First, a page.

• “For this very reason, make every effort to supplement your faith with virtue, and virtue with knowledge, and knowledge with self- control, and self- control with steadfastness, and steadfastness with godliness, and godliness with brotherly affection, and brotherly affection with love. For if these qualities are yours and are increasing, they keep you from being ineffective or unfruitful in the knowledge of our Lord Jesus Christ,” II Pet. 1:5-8
  • “Let us draw near with a true heart in full assurance of faith, with our hearts sprinkled clean from an evil conscience and our bodies washed with pure water. Let us hold fast the confession of our hope without wavering, for he who promised is faithful,” Heb 10:22-23 22

Clearly, God expects that as we grow in Christ, as we grow in our understanding, our faith should be increasing. We should be more certain than when we first believed. And yet more and more, we hear scripture can’t be truly understood. The idea of being certain of doctrinal issues is seen as dogmatism and arrogance.

If our faith in God is growing, then our faith in His word ought to be growing as well. Do I truly believe that the mystery of God’s will for man has been “once for all revealed”? (Jude 3) That it contains “all things pertaining to life and godliness?” (II Pet. 1:3) That it will equip me for every good work? And do I trust God that He has left me a revelation which I can understand and apply to my life? (II Tim. 3:15-16)

I wonder if sometimes the problem is that the more we learn, the less content we are with what we know. Paul warned TImothy that there was a difference between being an apt teacher of the word and being one who is not content with what God chooses to reveal in the word:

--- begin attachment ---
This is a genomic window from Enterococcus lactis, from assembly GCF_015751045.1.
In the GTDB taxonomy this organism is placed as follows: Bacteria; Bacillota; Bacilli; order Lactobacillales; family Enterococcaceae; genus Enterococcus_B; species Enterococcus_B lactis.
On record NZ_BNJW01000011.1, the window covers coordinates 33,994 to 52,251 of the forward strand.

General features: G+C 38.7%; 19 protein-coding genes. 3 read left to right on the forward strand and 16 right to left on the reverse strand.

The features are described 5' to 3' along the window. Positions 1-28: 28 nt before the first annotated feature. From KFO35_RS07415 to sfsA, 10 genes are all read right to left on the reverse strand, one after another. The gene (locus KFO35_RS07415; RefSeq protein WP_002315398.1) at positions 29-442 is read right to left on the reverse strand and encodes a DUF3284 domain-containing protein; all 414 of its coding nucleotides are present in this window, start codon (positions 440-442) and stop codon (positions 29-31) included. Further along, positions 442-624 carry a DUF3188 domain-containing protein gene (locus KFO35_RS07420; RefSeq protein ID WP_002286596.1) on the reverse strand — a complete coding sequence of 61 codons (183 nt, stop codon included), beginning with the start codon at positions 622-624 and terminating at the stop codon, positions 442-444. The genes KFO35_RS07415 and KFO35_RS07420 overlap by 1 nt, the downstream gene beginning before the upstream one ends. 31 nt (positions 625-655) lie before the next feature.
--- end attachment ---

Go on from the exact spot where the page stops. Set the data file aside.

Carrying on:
“Do your best to present yourself to God as one approved, a worker who has no need to be ashamed, rightly handling the word of truth. But avoid irreverent babble, for it will lead people into more and more ungodliness,”( 2 Timothy 2:15-16)

Maybe the secret of a full assurance of faith is placing it in something that’s worthy of faith, not in the ideas that result when we’re not satisfied with the word of God. The more we’re willing to simply accept the scriptures as they are, the less likely we are to move into areas where we were never meant to know everything.

The gospel message is a simple one – even though there are some theological points that are difficult to understand and take additional study and prayer. (II Pet. 3:16) While the framework of worship may have changed from the Patriarchal era to the Law of Moses and on to the Christian dispensation, God’s will for man hasn’t really changed:

He has told you, O man, what is good; and what does the Lord require of you but to do justice, and to love kindness, and to walk humbly with your God? (Micah 6:8)

What do you mean, the 10 Commandments don’t apply to me???

By | Christianity | 4 Comments

Any time I want people to look at me like I’ve grown a third eye, I bring this topic up. I’m kidding… sort of. I bring it up because I believe it’s very important to understand and has a significant impact in how we study the Bible.